Bbrrnngg! Again! This time it is none other than Mr Peter Tatchell, of OutRage!, who is particularly outraged today by the blood transfusion advertisement slogan "Anyone with a heart can give blood". Mr Tatchell points out that gays are not allowed to give blood. The Captain is outraged, too, as he is not allowed to give blood, either, on account of his gout medication. I contact the blood people, who say that the slogan has "an element of poetic licence". Their new slogan is to be "Everyone's got it in them to save a life", which is no better. Mr Tatchell and the Captain are now planning a joint gay and goutee protest march.
Great excitement last week! I was invited to L'Etoile, a fancy restaurant in London, to celebrate an award to the capital's most distinguished maitresse d', Elena Salvoni. What was more, I was assured that Lionel Blair would be there! This was particularly frisson-making because, as you will all remember, Lionel has a dog called Eric. Eric Blair. Is this, I have long speculated, Lionel's own personal tribute to that great penseur and commie- hater, George Orwell? Well, the night at Elena's was to be my chance to find out. Imagine, then, my disappointment, when the guest of honour turned out to be not Lionel Blair but Lionel Bart! Still, he was most charming. Naturally, I asked about dogs. Lionel told me, he used to have two German shepherds called Simon and Garfunkel. Melvyn Bragg was there, too. Interestingly, a friend tells me that Melvyn has one of those china dog thingies in his cottage in Cumbria but he doesn't know if Melvyn calls it anything. Next!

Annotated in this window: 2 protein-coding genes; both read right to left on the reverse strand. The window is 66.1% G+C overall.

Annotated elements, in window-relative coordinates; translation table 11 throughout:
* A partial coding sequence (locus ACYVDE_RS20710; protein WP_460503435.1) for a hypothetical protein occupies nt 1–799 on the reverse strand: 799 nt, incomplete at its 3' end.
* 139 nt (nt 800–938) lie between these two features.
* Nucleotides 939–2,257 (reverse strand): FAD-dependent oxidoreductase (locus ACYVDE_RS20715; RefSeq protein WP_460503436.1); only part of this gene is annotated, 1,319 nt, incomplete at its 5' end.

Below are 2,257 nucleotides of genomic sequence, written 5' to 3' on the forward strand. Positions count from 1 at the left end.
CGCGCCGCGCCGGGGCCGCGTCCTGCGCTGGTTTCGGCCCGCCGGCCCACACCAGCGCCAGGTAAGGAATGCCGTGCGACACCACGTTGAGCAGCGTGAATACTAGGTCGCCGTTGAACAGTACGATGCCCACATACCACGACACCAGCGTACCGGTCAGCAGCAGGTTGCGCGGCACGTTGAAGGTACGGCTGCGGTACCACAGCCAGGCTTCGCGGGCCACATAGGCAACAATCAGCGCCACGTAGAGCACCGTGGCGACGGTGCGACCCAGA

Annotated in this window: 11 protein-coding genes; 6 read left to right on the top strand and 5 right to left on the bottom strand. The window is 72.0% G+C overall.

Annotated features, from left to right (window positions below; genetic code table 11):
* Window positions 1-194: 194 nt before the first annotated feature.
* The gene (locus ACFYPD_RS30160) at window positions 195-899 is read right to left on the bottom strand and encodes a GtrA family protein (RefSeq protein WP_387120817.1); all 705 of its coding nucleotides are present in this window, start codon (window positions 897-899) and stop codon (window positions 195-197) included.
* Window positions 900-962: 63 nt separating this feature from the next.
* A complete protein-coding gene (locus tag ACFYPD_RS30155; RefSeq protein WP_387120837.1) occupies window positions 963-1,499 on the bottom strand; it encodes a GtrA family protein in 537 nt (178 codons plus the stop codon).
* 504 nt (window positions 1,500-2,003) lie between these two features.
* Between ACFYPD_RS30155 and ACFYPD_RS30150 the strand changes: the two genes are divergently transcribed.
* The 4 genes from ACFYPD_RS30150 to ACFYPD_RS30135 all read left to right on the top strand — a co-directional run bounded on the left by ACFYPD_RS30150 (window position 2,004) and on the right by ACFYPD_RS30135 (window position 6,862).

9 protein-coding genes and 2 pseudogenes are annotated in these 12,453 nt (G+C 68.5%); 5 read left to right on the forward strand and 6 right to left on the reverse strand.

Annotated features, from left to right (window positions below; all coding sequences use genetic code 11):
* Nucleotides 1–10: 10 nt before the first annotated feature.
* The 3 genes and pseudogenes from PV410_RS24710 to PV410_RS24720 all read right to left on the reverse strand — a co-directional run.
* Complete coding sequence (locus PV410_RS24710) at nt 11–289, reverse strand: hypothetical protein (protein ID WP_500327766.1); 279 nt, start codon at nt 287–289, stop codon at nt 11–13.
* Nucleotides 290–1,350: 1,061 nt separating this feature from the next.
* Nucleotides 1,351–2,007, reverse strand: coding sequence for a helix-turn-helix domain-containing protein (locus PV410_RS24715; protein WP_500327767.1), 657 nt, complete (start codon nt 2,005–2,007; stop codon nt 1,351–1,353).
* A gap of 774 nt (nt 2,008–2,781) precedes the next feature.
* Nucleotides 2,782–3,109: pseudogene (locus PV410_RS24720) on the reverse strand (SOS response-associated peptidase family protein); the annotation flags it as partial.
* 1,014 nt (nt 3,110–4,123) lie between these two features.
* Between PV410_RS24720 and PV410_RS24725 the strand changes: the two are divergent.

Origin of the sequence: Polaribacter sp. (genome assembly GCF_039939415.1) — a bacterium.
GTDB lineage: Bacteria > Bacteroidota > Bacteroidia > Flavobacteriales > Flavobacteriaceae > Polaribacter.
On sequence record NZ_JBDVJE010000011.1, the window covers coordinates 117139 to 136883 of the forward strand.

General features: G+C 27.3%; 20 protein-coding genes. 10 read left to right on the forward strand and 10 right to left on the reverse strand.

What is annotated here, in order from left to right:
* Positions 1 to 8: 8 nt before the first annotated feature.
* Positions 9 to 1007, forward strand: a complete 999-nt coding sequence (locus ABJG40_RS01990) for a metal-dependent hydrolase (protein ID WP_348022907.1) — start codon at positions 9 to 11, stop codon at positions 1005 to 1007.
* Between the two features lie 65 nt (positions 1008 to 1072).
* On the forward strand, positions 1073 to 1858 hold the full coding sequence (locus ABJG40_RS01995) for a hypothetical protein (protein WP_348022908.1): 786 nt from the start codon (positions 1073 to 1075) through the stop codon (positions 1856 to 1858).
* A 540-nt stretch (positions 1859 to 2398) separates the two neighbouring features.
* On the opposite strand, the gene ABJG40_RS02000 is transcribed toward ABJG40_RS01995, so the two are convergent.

n AND there's more to the exhausting Moonlight social round. Last Saturday evening found me south of the Thames, east of Greenwich, in Charlton, where I watched the London Broncos, a rugby league team, in action. The event was much enlivened by the presence of some fetching "cheer leaders" called the Broncettes (the 'c' is hard). Tuesday discovered me further to the west, in Holland Park, where I had the good fortune to attend a performance of Don Giovanni, which has a lot of singing in it. But I could not help but contrast the approach of the men in charge of the public address system at the two events. At Holland Park, it was a curmudgeonly fellow who forbade us to continue with our picnics after the performance had ended. At Charlton, it was a charming chap who made a point of inviting the entire audience to the bar afterwards, where, he said, the Broncettes "would be available". Chacun a son gout, I suppose.
Bbrrnngg! Again! This is getting too much. It is Ms Briefing, again. "Captain! Someone has moved into the space where that photocopier used to be in Nor- man Shaw North!" Fascinating, I murmur, before wondering to Ms Briefing why this should be of any great interest to my busy readership. "Because," says Ms Briefing, with a slow, portentous delivery, "the someone is Michael Portillo's constituency secretary!" And? "Well, quite obviously, Portillo has decided that the next election is lost and is making the bridgehead for a strike on the luxurious offices across from the photocopier presently occupied by arch Euro-sceptic Richard Shepherd!" And? "That's it, Captain! Extremely significant, you'll agree!" I thank Ms Briefing, replace the receiver, and decide to go on holiday for a couple of weeks.